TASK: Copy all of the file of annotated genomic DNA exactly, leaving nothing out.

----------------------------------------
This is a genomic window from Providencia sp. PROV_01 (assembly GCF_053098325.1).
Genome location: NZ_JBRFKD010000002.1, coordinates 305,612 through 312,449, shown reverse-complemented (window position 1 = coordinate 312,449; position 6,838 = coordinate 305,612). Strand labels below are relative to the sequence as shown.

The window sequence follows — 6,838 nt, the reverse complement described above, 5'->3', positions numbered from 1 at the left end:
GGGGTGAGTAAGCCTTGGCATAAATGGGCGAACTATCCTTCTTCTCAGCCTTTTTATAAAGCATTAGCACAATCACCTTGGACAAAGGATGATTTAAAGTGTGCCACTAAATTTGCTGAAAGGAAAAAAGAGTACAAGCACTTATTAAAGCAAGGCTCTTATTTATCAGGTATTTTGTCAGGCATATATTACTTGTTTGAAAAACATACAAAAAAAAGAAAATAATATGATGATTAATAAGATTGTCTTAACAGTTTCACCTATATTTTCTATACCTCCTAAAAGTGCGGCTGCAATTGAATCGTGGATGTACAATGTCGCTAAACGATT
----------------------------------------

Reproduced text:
This is a genomic window from Providencia sp. PROV_01 (assembly GCF_053098325.1).
Genome location: NZ_JBRFKD010000002.1, coordinates 305,612 through 312,449, shown reverse-complemented (window position 1 = coordinate 312,449; position 6,838 = coordinate 305,612). Strand labels below are relative to the sequence as shown.

The window sequence follows — 6,838 nt, the reverse complement described above, 5'->3', positions numbered from 1 at the left end:
GGGGTGAGTAAGCCTTGGCATAAATGGGCGAACTATCCTTCTTCTCAGCCTTTTTATAAAGCATTAGCACAATCACCTTGGACAAAGGATGATTTAAAGTGTGCCACTAAATTTGCTGAAAGGAAAAAAGAGTACAAGCACTTATTAAAGCAAGGCTCTTATTTATCAGGTATTTTGTCAGGCATATATTACTTGTTTGAAAAACATACAAAAAAAAGAAAATAATATGATGATTAATAAGATTGTCTTAACAGTTTCACCTATATTTTCTATACCTCCTAAAAGTGCGGCTGCAATTGAATCGTGGATGTACAATGTCGCTAAACGATT